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PLoS Negl Trop Dis. 2019 Nov 19;13(11):e0007874. doi: 10.1371/journal.pntd.0007874. eCollection 2019 Nov.

Immune responses to O-specific polysaccharide (OSP) in North American adults infected with Vibrio cholerae O1 Inaba.

Author information

Division of Infectious Diseases, Massachusetts General Hospital, Boston, Massachusetts, United States of America.
Infectious Diseases Division, International Centre for Diarrhoeal Disease Research, Bangladesh (icddr,b), Dhaka, Bangladesh.
Harvard Medical School, Boston, Massachusetts, United States of America.
National Institute of Diabetes, Digestive and Kidney Diseases (NIDDK), Laboratory of Bioorganic Chemistry (LBC), National Institutes of Health, Bethesda, Maryland, United States of America.
Merck & Co., Inc., Kenilworth, New Jersey, United States of America.
Center for Vaccine Development, University of Maryland School of Medicine, Baltimore, Maryland, United States of America.
PaxVax, Inc., Redwood City, California, United States of America.
Vaccine Testing Center, Departments of Medicine and Microbiology and Molecular Genetics, University of Vermont College of Medicine, Burlington, Vermont, United States of America.
Cincinnati Children's Hospital Medical Center, and the Department of Pediatrics, University of Cincinnati College of Medicine, Cincinnati, Ohio, United States of America.
Division of Infectious Diseases, University of Utah School of Medicine, Salt Lake City, Utah, United States of America.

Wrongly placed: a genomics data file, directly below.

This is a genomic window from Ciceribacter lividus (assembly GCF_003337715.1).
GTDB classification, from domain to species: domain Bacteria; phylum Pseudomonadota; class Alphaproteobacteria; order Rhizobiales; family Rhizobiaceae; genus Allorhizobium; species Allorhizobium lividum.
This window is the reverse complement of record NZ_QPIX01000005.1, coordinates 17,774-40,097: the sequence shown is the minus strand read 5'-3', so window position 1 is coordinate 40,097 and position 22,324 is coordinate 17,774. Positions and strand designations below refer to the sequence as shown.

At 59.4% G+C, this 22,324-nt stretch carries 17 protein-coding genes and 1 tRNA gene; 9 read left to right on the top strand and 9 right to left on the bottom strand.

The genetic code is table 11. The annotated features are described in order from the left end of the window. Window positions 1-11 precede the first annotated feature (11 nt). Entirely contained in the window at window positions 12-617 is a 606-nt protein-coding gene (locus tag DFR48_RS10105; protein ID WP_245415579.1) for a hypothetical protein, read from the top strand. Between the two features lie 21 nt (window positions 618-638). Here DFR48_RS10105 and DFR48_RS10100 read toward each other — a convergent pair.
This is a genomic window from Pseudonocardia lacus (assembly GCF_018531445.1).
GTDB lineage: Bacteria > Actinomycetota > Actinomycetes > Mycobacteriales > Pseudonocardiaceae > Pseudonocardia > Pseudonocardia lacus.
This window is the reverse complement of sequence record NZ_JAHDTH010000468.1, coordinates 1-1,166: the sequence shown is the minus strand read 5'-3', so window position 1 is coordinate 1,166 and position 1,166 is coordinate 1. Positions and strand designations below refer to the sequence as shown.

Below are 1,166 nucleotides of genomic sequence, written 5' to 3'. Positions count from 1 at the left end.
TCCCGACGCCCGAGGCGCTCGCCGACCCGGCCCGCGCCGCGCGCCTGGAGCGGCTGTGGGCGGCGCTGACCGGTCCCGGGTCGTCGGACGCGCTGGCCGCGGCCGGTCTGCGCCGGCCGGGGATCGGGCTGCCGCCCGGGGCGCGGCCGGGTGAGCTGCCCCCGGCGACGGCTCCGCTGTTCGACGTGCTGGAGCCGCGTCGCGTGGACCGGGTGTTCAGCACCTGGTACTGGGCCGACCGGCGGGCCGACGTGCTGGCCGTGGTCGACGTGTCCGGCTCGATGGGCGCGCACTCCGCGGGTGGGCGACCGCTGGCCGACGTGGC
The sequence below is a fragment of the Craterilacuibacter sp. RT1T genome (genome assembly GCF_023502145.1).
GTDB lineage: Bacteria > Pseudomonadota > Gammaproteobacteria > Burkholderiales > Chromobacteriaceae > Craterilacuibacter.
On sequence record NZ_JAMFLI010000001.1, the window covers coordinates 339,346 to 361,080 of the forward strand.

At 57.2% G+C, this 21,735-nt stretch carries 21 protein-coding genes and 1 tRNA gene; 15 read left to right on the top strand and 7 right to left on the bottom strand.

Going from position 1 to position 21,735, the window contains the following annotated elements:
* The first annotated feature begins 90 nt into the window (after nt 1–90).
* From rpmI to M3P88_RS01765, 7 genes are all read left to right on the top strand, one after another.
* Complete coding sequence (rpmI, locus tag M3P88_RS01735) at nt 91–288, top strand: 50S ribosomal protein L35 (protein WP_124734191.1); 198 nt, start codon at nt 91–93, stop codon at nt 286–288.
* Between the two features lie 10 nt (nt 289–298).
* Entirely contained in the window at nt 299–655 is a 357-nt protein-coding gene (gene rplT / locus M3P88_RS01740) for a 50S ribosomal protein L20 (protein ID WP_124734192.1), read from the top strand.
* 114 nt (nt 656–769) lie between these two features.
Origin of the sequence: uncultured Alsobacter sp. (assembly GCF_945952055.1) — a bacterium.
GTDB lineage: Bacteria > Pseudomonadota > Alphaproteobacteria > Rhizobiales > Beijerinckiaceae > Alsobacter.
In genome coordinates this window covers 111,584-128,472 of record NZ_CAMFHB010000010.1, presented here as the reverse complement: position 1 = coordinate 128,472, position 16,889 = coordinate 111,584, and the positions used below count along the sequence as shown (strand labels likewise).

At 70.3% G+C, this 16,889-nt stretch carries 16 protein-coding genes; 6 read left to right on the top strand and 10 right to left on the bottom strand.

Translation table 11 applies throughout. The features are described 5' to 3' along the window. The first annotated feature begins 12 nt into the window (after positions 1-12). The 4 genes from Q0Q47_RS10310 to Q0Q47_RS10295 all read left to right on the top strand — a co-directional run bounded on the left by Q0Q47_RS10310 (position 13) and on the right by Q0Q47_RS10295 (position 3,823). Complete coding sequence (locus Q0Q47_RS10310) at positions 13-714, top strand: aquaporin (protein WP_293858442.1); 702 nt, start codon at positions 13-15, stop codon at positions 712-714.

Department of Epidemiology, Johns Hopkins Bloomberg School of Public Health, Baltimore, Maryland, United States of America.
Department of Pediatrics, Harvard Medical School, Boston, Massachusetts, United States of America.
Department of Immunology and Infectious Disease, Harvard T.H. Chan School of Public Health, Boston, Massachusetts, United States of America.



Antibodies targeting O-specific polysaccharide (OSP) of Vibrio cholerae may protect against cholera; however, little is known about this immune response in infected immunologically naïve humans.


We measured serum anti-OSP antibodies in adult North American volunteers experimentally infected with V. cholerae O1 Inaba El Tor N16961. We also measured vibriocidal and anti-cholera toxin B subunit (CtxB) antibodies and compared responses to those in matched cholera patients in Dhaka, Bangladesh, an area endemic for cholera.


We found prominent anti-OSP antibody responses following initial cholera infection: these responses were largely IgM and IgA, and highest to infecting serotype with significant cross-serotype reactivity. The anti-OSP responses peaked 10 days after infection and remained elevated over baseline for ≥ 6 months, correlated with vibriocidal responses, and may have been blunted in blood group O individuals (IgA anti-OSP). We found significant differences in immune responses between naïve and endemic zone cohorts, presumably reflecting previous exposure in the latter.


Our results define immune responses to O-specific polysaccharide in immunologically naive humans with cholera, find that they are largely IgM and IgA, may be blunted in blood group O individuals, and differ in a number of significant ways from responses in previously humans. These differences may explain in part varying degrees of protective efficacy afforded by cholera vaccination between these two populations.


Free PMC Article

Conflict of interest statement

I have read the journal’s policy and the authors of this manuscript have the following competing interests: Jakub K. Simon, Michael Lock, and Marc Gurwith were employed by PaxVax, Inc. Wilbur H. Chen, Caroline E. Lyon, Beth D. Kirkpatrick, Mitchell Cohen, and Myron M. Levine received research funding from PaxVax, Inc. Jakub K. Simon is currently employed by Merck & Co. All other authors report no potential conflicts.

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